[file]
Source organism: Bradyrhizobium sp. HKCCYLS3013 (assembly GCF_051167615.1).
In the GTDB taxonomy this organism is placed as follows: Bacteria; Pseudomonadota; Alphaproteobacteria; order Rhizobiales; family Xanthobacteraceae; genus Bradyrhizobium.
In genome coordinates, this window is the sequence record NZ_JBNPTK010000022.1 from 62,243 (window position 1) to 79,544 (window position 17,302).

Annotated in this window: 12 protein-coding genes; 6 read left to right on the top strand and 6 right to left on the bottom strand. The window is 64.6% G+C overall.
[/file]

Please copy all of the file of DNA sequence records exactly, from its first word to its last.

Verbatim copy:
Source organism: Bradyrhizobium sp. HKCCYLS3013 (assembly GCF_051167615.1).
In the GTDB taxonomy this organism is placed as follows: Bacteria; Pseudomonadota; Alphaproteobacteria; order Rhizobiales; family Xanthobacteraceae; genus Bradyrhizobium.
In genome coordinates, this window is the sequence record NZ_JBNPTK010000022.1 from 62,243 (window position 1) to 79,544 (window position 17,302).

Annotated in this window: 12 protein-coding genes; 6 read left to right on the top strand and 6 right to left on the bottom strand. The window is 64.6% G+C overall.